The slow and steady performance of SunPower (NASDAQ:SPWR) continued in the fourth quarter, although results were overshadowed by their proposed yieldco with First Solar (NASDAQ:FSLR). Over the next few months, the two companies will be combining some of the project assets they've been building on their balance sheets into a publicly traded company that will act as a long-term cash flow generator for both companies and outside investors.
What remains true is that SunPower continues to report profits while stashing assets on its balance sheet. Let's get to what we learned from the fourth quarter.
SunPower's fourth-quarter non-GAAP revenue fell from $758.2 million a year ago to $609.7 million, but keep in mind that SunPower is keeping about 100 megawatts of projects on its balance sheet each quarter forgoing sales for long-term value from the yieldco mentioned above. This dynamic also affected non-GAAP net income, which fell from $72.2 million a year ago to $39.4 million, or $0.26 per share. Both revenue and earnings per share were slightly ahead of Wall Street's expectations.
Once again, the Americas were the strongest market, generating $447 million in sales and a 23.2% gross margin. The Solar Star project that's currently under construction in California is driving high margins and as that project is completed later in the year SunPower will need to execute on new projects in its backlog.
One negative came from APAC, where SunPower is completing a legacy low-margin project that was signed when the industry was struggling mightily. In the first quarter, management expects margins to return to high teens or low 20s as they've been in the past.
Beyond the numbers
More importantly than the quarterly numbers is how SunPower is transforming its business into a modern solar company. The yieldco with First Solar will allow it to keep project assets and generate long-term value, while still recognizing the value publicly that's currently hidden on the balance sheet.
The other big investment has been in distributed generation, where SunPower is a much larger player than you may realize. The company now has 115,000 residential customers, 27,000 of whom are on leases. This compares to 190,000 customers for SolarCity (NASDAQ:SCTY.DL) but keep in mind that SunPower is selling 60%-70% of its residential systems each quarter through third party loans. This is different from SolarCity, that recently launched its own loan product but has historically been signing customers up to long-term leases. As SunPower invests in infrastructure to sell residential solar more efficiently and adds adjacent services like energy storage I think it will play a larger role in this space.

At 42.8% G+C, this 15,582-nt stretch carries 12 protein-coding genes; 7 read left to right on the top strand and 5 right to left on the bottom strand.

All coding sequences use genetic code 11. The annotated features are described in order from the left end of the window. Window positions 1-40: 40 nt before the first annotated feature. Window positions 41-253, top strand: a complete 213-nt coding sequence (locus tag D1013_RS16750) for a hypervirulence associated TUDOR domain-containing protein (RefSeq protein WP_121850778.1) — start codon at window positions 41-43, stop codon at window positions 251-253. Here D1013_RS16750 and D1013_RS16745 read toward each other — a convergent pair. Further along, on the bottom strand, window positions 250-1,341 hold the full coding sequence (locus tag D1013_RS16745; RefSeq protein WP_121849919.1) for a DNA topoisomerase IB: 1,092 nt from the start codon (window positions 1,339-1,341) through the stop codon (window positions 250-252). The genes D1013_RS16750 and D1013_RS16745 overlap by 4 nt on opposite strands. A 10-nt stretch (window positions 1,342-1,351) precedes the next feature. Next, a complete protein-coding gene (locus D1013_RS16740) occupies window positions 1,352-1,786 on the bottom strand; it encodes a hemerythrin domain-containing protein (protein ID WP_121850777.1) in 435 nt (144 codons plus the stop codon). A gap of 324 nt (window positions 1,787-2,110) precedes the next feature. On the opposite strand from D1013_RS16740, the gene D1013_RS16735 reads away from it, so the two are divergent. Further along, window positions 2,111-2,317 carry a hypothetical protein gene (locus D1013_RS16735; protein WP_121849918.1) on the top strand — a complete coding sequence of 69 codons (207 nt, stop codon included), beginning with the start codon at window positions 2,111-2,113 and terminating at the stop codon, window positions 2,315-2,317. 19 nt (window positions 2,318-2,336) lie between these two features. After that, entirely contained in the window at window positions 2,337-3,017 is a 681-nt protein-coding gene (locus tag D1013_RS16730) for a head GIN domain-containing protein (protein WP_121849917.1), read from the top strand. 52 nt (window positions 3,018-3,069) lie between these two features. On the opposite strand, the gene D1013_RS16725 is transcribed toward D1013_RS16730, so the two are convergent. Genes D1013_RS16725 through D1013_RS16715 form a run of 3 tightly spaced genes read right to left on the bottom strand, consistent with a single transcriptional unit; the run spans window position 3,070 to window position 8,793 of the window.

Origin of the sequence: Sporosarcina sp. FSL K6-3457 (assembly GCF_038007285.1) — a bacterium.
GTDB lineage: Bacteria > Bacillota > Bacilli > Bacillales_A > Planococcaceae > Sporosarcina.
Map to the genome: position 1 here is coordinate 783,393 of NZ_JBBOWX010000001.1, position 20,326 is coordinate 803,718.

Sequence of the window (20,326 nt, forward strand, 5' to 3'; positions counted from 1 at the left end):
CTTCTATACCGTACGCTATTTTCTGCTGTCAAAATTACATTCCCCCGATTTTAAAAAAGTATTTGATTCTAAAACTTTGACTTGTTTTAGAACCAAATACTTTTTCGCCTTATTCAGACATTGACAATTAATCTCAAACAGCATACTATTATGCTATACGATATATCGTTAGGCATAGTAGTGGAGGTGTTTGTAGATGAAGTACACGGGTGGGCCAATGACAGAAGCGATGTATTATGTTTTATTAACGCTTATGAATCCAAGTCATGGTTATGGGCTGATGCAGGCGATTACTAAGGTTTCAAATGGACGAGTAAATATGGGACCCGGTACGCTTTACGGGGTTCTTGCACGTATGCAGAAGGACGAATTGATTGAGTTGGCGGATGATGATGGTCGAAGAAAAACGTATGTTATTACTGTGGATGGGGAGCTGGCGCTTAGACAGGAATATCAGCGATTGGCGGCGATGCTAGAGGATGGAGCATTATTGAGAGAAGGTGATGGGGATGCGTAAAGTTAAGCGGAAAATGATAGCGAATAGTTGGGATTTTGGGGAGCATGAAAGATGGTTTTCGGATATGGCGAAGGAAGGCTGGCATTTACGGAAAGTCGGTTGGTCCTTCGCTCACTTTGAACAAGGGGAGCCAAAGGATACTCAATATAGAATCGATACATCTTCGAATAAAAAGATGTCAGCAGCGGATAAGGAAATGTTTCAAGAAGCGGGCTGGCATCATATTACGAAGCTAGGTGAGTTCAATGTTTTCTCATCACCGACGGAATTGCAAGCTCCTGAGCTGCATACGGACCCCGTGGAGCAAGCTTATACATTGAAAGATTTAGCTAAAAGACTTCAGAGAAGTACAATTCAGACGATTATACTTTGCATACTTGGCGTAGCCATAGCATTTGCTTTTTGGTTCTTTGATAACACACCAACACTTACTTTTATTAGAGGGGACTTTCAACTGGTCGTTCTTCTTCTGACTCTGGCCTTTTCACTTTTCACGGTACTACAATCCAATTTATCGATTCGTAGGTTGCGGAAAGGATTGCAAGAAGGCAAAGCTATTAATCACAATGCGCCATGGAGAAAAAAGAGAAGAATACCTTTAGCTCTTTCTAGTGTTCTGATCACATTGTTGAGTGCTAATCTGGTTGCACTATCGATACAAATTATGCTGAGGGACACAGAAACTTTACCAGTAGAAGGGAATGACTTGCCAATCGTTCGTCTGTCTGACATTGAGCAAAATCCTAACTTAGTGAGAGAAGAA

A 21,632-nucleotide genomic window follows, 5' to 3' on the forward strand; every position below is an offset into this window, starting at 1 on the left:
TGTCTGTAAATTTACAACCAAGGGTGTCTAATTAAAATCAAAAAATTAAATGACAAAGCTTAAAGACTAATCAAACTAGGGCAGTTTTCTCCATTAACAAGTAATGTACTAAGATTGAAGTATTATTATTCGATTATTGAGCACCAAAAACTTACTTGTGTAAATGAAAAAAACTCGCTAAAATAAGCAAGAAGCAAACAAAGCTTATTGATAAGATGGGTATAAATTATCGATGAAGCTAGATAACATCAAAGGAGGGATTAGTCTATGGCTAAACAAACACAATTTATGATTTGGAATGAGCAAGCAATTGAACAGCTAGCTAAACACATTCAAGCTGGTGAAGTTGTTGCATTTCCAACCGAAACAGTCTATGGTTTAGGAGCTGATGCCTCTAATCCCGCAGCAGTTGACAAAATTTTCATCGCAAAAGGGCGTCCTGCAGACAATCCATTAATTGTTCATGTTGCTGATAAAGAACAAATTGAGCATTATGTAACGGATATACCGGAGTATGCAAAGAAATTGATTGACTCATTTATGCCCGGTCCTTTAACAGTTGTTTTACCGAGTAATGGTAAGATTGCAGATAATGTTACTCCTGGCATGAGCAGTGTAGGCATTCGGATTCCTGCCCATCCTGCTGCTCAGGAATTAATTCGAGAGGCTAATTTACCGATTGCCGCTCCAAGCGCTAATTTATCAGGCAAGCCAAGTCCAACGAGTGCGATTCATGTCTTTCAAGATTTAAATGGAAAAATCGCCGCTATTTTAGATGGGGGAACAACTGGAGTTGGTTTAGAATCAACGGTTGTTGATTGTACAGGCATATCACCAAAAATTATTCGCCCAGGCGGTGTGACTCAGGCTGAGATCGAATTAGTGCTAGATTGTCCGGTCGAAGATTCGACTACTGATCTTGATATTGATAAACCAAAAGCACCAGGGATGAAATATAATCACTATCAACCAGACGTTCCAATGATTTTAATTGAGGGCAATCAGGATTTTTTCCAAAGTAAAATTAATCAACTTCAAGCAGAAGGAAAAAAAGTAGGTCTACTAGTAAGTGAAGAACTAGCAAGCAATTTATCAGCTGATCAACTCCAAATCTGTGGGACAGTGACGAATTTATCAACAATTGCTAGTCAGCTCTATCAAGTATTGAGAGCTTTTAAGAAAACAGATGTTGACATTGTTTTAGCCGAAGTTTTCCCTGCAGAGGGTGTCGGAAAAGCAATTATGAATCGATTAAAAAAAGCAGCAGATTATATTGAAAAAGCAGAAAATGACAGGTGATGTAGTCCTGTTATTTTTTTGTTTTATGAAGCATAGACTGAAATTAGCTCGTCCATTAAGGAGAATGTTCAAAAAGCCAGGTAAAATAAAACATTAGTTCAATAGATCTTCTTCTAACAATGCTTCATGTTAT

SunPower also has a $1.4 billion pipeline in commercial projects, an area where it's beginning to show an edge in the market.
Utility scale solar has been a huge driver of SunPower's profits recently, just because of the immense scale each project brings to the business. But long-term, residential and commercial will be key for SunPower because it has a significant advantage over competitors due to higher efficiency modules that put out more power in constrained spaces.
Priming for future growth
SunPower's business may not be the high growth business that SolarCity is, but it's highly profitable and management is investing in growth over the next half decade. A 350 megawatt plant expansion will begin producing product later this year and 160 megawatts of capacity in South Africa. In all, production should triple between 2014-2019. This will be the driver of growth, but it has yet to hit the income statement.
This is a slow and steady solar business but one that's beginning to show its ability to generate value for shareholders. Last quarter's profit and the coming yieldco are examples of that. I'm still bullish on the stock long-term and the announcements over the last 24 hours are small steps along the path of upending the energy industry as we know it.
Travis Hoium owns shares of SunPower. The Motley Fool recommends SolarCity. The Motley Fool owns shares of SolarCity. Try any of our Foolish newsletter services free for 30 days. We Fools may not all hold the same opinions, but we all believe that considering a diverse range of insights makes us better investors. The Motley Fool has a disclosure policy.